Adaptive Analytical Design Framework for Resilient Urban Water Systems

In the era of big data, the design and decision making tool sets for urban planning are fairly primitive. What existing models lack is the ability to visualize, query, and overlay dynamic information between different types of urban systems that affect each other on multiple scales. The scope of this project includes the incorporation of GIS data and green infrastructure solutions into the development of analytical parametric design workflow. Ultimately, it aims to devise a tool set to help visualize, measure, and dynamically model urban relationships affected by rain- and storm-water flows, and thus contribute to a better understanding of the ever-changing forces that affect design and place-making on urban scale.
Related Works: Design Modeling Symposium, Epiflow (CMU), Decade of Design

PROJECT TYPE: Design Research | PI: Dana Cupkova | co-PI: Christine Mondore, Nina Baird | RESEARCH ASSISTANTS: Nicolas Azel | Funded by Decade of Design, The AIA Urban and Regional Solution Challenge Grant, 2014 (20K)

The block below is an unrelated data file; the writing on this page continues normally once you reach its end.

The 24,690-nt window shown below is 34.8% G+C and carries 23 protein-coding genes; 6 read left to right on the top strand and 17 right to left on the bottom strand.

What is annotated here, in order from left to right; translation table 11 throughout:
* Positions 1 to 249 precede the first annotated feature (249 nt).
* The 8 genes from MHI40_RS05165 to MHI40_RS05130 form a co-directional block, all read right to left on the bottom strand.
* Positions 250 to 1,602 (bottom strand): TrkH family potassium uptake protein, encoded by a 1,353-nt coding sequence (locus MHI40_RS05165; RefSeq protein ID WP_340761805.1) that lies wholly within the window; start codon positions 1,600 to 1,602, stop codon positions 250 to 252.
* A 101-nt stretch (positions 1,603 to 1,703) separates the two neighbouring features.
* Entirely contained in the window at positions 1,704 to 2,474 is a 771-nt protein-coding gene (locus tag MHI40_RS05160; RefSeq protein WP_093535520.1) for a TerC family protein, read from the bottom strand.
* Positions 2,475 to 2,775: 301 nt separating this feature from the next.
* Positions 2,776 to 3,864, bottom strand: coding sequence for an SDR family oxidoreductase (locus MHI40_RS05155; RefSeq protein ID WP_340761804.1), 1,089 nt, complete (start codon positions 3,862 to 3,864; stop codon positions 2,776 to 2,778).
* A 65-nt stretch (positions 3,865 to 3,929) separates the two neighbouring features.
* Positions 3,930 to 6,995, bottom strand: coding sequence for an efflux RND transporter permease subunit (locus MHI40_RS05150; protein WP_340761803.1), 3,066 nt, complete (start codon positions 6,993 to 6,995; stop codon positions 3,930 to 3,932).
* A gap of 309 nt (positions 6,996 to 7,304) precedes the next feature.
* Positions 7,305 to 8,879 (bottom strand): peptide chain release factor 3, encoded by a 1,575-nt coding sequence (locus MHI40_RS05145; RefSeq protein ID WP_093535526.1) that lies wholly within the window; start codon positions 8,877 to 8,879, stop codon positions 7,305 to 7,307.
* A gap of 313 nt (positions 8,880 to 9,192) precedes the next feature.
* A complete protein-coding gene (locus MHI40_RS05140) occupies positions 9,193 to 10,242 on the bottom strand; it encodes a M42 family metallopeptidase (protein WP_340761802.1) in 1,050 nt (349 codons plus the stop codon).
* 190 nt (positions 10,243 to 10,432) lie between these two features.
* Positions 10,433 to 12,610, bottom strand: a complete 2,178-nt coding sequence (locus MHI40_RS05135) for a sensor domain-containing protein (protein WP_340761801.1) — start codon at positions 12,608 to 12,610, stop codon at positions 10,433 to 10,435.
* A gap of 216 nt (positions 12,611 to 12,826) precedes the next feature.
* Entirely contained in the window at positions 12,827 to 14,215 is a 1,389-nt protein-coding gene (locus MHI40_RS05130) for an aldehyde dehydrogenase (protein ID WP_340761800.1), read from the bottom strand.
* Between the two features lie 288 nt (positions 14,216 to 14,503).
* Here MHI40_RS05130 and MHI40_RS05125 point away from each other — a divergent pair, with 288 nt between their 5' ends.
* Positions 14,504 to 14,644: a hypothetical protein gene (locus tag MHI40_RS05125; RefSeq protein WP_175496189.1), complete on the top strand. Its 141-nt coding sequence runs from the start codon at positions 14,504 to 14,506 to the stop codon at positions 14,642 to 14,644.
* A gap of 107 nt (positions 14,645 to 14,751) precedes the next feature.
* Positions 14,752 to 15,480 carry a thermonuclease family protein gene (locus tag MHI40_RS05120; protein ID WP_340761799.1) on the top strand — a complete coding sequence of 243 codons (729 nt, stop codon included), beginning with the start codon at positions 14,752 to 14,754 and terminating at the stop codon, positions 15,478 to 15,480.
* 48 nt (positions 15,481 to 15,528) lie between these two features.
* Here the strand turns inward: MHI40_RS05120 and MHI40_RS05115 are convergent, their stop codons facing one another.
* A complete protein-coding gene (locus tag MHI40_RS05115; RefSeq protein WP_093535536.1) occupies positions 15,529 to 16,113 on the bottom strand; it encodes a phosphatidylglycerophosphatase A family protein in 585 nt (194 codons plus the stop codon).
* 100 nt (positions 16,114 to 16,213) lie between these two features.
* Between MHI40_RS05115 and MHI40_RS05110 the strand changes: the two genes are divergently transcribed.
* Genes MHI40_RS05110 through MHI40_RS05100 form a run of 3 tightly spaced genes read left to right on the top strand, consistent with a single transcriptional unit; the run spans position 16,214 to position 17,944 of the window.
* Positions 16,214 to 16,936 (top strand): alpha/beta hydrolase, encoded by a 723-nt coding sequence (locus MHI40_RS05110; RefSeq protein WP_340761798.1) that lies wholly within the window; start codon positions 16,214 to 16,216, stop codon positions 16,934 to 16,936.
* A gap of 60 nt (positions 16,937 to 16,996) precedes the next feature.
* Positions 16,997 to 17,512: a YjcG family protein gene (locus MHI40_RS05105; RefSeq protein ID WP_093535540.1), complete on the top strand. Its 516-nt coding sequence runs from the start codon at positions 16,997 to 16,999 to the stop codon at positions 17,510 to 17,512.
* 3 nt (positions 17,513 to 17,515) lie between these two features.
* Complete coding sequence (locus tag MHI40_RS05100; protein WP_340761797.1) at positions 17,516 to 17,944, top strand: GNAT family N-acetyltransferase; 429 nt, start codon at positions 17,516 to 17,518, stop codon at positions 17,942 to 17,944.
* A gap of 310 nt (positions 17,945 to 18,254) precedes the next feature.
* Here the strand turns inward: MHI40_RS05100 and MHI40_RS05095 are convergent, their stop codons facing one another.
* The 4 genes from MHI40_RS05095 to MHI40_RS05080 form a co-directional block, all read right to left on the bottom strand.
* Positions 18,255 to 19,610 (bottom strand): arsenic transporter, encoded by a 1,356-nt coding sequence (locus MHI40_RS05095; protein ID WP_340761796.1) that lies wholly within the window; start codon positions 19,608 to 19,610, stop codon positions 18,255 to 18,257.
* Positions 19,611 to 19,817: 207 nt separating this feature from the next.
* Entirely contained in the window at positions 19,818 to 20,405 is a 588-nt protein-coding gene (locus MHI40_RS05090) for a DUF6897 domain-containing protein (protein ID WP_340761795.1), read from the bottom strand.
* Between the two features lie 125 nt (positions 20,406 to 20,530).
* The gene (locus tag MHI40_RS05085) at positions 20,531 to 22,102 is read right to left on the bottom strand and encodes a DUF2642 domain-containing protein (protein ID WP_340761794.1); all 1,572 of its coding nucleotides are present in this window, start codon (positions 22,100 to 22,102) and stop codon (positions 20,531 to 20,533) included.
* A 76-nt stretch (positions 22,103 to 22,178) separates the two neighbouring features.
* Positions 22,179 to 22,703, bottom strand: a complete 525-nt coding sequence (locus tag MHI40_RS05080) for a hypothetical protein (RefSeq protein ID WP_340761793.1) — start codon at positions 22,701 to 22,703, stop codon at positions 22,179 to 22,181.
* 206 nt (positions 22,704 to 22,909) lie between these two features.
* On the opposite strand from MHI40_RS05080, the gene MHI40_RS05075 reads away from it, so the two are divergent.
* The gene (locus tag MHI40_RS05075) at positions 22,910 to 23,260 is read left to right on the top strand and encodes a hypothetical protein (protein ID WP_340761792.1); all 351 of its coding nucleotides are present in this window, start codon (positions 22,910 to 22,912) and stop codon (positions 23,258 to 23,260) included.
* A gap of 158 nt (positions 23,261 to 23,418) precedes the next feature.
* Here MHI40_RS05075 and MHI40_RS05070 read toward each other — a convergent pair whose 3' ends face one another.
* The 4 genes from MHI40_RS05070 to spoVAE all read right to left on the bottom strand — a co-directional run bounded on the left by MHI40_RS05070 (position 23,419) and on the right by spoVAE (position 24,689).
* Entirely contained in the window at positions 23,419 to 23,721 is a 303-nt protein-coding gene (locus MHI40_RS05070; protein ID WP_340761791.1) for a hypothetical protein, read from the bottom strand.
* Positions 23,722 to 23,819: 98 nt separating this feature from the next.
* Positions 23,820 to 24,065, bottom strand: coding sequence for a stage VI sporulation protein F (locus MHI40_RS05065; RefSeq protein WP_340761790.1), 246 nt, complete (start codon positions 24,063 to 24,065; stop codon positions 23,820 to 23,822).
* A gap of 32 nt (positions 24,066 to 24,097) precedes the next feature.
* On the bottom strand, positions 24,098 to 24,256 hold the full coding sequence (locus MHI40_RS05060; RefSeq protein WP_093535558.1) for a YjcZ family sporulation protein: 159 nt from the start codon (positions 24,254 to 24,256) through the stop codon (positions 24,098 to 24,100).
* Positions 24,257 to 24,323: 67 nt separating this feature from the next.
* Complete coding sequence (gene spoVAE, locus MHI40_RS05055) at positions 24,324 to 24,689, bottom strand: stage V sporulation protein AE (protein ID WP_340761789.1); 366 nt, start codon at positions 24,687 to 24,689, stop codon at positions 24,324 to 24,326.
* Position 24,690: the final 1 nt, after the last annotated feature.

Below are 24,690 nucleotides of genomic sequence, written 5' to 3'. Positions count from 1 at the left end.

Sample of design studio workflow utilizing the simulation parameters to determine the land and building form.

Student: Thomas Sterling with Prof. Christine Mondore, Flow Studio, Fall 2014, CMU School of Architecture


Water flow component controlling the vertical tolerance and iteration sequence that affects the resolution for the basin outline, Detail of water basins delineation.


Iterative study of different urban form within the urban topography of Pittsburhg that struggles with water management and storm water overflow. The image shows the consequence of bioswale generic sizes and locations relative to building cluster type placement.

Student: Gloriana Gonzales with Prof. Christine Mondor, Flow studio, Fall 2014, CMU School of Architecture

Iterative study of water flow behavior translated to of flood plane adaptation.

Student: Kim McDonald with Prof. Dana Cupkova, Epiflow: Towards Resiliency of Post-Soviet City Networks, Spring 2015, Fall 2014, CMU School of Architecture


Design studio workflow sample using workflow simulation in conjunction with shadow patterns and incident solar radiation data to design a biotic system that integrates human occupancy, landscape, water filtration infrastructure and new programs.

Students: Anum Shah + Nouf Aljowaysir, Prof. Dana Cupkova,  Epiflow: Towards Resiliency of Post-Soviet City Networks, Spring 2014, Fall 2014, CMU School of Architecture